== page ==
Isaiah 9:8-10:34

God hates pride and arrogance of heart.

“Ephraim and the inhabitants of Samaria, who say in pride and in arrogance of heart: “The bricks have fallen, but we will build with dressed stones; the sycamores have been cut down, but we will put cedars in their place.” But the LORD raises the adversaries of Rezin against him, and stirs up his enemies. The Syrians on the east and the Philistines on the west devour Israel with open mouth.” (Isa. 9:9b-12a)

People of Samaria thought they could restore what was ruined themselves, but God raises another adversaries to judge the arrogance of the people. The degree to which the people of God rejected him was so great, God’s anger didn’t subside easily. “For all this his anger has not turned away, and his hand is stretched out still” (Isa. 9:12b). God’s feelings for his people are so very real and personal. He cannot simply overlook rejection from his lover and pretend that nothing happened.

“For all this his anger has not turned away, and his hand is stretched out still.” (Isa. 9:12b, 17b, 21b, 10:4b)

This exact statement appears four┬átimes in this passage: first because of Israel’s pride and arrogance, second they did not turn to God who struck them and everyone is godless and an evildoer (Isa. 9:13, 17), third due to their wickedness and insatiable cruelty against each other (Isa. 9:18, 20), and lastly they forsake the needy and rob the poor of their right. Basically, they abandoned God and justice and turned to wickedness and cruelty.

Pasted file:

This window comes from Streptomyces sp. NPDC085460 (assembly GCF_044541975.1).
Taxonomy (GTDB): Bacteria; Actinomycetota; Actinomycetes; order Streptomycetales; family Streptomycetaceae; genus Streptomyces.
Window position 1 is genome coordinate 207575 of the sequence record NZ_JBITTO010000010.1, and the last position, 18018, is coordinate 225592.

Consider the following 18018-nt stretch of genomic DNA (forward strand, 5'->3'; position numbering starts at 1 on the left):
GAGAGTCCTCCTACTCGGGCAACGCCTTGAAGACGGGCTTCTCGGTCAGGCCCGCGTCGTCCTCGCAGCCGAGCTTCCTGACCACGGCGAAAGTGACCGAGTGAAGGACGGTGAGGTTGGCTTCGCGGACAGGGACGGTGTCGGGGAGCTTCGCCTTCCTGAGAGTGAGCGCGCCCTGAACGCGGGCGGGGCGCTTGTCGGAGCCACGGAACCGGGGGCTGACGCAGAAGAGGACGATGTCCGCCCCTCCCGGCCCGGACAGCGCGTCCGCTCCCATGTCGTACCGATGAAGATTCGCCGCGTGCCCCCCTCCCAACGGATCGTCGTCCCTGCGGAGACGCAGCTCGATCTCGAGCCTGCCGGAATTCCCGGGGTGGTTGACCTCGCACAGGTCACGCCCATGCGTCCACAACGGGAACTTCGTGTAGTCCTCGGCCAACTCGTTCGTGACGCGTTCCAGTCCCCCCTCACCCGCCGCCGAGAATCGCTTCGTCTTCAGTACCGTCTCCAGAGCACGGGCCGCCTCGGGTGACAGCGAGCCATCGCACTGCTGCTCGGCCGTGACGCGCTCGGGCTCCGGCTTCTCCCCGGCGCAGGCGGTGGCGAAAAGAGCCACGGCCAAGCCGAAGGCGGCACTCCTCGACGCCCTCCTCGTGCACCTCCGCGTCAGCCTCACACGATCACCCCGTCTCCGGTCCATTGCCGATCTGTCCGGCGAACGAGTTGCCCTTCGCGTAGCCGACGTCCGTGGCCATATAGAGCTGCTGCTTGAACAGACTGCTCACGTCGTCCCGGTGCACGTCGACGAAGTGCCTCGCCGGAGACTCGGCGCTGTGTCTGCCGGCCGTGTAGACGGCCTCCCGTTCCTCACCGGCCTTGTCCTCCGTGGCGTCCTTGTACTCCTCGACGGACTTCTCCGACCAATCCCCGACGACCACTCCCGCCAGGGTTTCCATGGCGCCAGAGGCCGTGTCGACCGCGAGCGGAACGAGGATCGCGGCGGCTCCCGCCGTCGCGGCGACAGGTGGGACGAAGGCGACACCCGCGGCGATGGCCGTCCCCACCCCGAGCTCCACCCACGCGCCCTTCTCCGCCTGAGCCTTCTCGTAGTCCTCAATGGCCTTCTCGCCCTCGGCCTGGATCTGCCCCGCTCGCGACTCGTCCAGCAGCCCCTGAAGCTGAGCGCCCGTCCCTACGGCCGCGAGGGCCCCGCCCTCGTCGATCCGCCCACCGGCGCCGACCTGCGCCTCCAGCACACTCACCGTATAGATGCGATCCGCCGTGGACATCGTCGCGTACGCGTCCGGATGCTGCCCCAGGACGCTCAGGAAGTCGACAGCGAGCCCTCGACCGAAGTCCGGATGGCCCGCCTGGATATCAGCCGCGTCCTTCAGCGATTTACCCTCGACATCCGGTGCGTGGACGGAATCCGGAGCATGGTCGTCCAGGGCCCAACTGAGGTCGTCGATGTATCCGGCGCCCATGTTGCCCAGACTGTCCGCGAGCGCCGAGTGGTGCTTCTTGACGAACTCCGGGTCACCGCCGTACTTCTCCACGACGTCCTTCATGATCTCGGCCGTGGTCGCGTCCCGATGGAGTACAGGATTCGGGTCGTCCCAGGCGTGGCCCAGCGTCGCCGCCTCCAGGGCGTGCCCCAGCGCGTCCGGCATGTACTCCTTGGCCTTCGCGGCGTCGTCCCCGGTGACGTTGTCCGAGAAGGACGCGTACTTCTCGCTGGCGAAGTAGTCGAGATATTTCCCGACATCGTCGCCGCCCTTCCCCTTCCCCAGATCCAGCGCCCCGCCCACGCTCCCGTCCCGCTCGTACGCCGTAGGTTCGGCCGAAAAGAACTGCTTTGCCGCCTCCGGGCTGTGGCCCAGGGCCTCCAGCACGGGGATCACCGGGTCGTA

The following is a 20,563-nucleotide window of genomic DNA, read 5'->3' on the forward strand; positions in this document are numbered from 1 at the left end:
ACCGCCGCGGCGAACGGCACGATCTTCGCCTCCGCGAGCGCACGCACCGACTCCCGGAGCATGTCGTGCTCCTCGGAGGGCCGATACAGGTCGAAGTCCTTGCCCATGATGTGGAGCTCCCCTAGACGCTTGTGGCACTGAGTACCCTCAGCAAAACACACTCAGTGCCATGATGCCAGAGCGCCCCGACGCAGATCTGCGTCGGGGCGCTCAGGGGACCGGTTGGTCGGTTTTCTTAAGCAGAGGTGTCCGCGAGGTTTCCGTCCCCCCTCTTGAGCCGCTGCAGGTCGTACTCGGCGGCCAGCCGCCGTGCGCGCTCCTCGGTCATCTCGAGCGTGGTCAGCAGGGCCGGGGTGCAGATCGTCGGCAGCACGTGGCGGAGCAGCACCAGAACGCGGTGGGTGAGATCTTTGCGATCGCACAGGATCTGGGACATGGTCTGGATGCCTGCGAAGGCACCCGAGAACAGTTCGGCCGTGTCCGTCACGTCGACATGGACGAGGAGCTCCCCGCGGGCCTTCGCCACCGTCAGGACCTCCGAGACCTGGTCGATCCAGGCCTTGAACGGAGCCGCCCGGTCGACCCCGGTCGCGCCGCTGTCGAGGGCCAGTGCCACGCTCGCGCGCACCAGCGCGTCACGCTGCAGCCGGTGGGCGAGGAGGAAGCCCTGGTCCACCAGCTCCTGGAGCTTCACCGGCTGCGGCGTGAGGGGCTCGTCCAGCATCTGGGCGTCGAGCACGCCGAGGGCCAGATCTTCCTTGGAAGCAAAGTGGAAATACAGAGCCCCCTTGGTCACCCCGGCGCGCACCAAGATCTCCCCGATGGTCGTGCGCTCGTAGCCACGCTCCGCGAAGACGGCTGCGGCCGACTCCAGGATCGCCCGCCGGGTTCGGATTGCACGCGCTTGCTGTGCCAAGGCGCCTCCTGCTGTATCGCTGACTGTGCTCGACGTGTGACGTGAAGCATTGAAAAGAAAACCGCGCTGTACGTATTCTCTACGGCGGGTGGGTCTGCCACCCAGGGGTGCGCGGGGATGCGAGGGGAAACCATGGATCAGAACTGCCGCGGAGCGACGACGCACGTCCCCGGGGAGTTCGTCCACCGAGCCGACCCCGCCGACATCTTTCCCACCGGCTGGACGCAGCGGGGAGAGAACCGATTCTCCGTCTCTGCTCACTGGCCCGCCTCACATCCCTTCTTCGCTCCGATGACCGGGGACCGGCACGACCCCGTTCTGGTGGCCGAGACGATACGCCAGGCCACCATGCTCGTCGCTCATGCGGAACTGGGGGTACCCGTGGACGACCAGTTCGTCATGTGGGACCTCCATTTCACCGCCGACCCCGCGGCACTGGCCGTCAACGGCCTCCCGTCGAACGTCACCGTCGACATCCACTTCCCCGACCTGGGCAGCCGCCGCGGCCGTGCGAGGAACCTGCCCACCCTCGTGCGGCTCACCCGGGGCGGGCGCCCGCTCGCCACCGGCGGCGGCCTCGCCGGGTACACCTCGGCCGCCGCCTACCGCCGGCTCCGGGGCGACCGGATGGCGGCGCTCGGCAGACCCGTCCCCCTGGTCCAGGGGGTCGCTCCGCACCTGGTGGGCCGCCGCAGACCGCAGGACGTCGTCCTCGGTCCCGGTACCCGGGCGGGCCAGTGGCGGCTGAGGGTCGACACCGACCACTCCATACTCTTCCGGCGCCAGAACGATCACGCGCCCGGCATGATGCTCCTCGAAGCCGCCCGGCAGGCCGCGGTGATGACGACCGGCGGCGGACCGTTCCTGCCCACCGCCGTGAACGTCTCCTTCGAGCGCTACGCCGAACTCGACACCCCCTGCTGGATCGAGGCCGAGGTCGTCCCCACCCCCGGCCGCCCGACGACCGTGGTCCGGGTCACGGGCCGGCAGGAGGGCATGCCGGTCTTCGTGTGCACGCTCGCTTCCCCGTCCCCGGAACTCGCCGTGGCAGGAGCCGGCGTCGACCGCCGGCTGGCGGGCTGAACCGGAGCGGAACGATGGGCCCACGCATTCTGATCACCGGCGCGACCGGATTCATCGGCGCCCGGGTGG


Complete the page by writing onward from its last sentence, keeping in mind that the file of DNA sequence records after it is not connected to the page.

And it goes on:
God does not overlook such evil. God is a holy and righteous God. It matters to him that we love him and we take him seriously. It matters to him that we love each other and maintain peace and harmony and justice within ourselves.

God uses Assyria as “the rod of [his] anger” (Isa. 10:5). It may seem by purely humanly perspective that it is simply a political conquest by a more powerful nation, but behind it all God has his grand plan, and Assyria also will be punished later. “When the Lord has finished all his work on Mount Zion and on Jerusalem, he will punish the speech of the arrogant heart of the king of Assyria and the boastful look in his eyes” (Isa. 10:12).

So Israel will be destroyed. And Assyria will also be destroyed. What a tragic end… Well, not really.

“In that day the remnant of Israel and the survivors of the house of Jacob will no more lean on him who struck them, but will lean on the LORD, the Holy One of Israel, in truth. A remnant will return, the remnant of Jacob, to the mighty God.” (Isa. 10:20-21)

A remnant of Israel will return. They will no more lean on human powers and idols, but will lean on God. They’ll truly love God. They’ll respond in love to God with their genuine heart because God has spared them from their well-deserved judgment. God is both just and gracious, righteous and loving.